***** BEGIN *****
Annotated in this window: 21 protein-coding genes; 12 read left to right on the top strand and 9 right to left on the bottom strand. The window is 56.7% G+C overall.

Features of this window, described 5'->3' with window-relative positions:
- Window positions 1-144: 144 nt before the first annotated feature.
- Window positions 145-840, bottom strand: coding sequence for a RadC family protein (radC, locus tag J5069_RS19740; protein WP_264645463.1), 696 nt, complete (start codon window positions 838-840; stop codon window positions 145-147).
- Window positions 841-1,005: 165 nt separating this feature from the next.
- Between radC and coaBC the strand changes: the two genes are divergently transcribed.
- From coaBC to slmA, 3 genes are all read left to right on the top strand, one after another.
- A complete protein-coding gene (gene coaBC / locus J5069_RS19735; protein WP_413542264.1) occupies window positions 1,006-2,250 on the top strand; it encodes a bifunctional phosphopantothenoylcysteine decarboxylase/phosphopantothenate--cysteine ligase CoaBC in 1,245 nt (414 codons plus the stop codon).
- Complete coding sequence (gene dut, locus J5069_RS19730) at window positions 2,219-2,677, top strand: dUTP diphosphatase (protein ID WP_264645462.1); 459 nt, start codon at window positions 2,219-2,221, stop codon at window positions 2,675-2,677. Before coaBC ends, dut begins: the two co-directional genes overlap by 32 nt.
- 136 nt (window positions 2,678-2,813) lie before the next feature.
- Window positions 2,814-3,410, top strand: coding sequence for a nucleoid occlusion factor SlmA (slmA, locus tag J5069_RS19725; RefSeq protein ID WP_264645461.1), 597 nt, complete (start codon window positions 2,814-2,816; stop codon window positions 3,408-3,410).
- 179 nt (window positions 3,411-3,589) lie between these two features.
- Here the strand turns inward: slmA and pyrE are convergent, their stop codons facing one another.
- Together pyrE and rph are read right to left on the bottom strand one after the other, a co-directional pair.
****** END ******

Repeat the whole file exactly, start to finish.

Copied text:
Annotated in this window: 21 protein-coding genes; 12 read left to right on the top strand and 9 right to left on the bottom strand. The window is 56.7% G+C overall.

Features of this window, described 5'->3' with window-relative positions:
- Window positions 1-144: 144 nt before the first annotated feature.
- Window positions 145-840, bottom strand: coding sequence for a RadC family protein (radC, locus tag J5069_RS19740; protein WP_264645463.1), 696 nt, complete (start codon window positions 838-840; stop codon window positions 145-147).
- Window positions 841-1,005: 165 nt separating this feature from the next.
- Between radC and coaBC the strand changes: the two genes are divergently transcribed.
- From coaBC to slmA, 3 genes are all read left to right on the top strand, one after another.
- A complete protein-coding gene (gene coaBC / locus J5069_RS19735; protein WP_413542264.1) occupies window positions 1,006-2,250 on the top strand; it encodes a bifunctional phosphopantothenoylcysteine decarboxylase/phosphopantothenate--cysteine ligase CoaBC in 1,245 nt (414 codons plus the stop codon).
- Complete coding sequence (gene dut, locus J5069_RS19730) at window positions 2,219-2,677, top strand: dUTP diphosphatase (protein ID WP_264645462.1); 459 nt, start codon at window positions 2,219-2,221, stop codon at window positions 2,675-2,677. Before coaBC ends, dut begins: the two co-directional genes overlap by 32 nt.
- 136 nt (window positions 2,678-2,813) lie before the next feature.
- Window positions 2,814-3,410, top strand: coding sequence for a nucleoid occlusion factor SlmA (slmA, locus tag J5069_RS19725; RefSeq protein ID WP_264645461.1), 597 nt, complete (start codon window positions 2,814-2,816; stop codon window positions 3,408-3,410).
- 179 nt (window positions 3,411-3,589) lie between these two features.
- Here the strand turns inward: slmA and pyrE are convergent, their stop codons facing one another.
- Together pyrE and rph are read right to left on the bottom strand one after the other, a co-directional pair.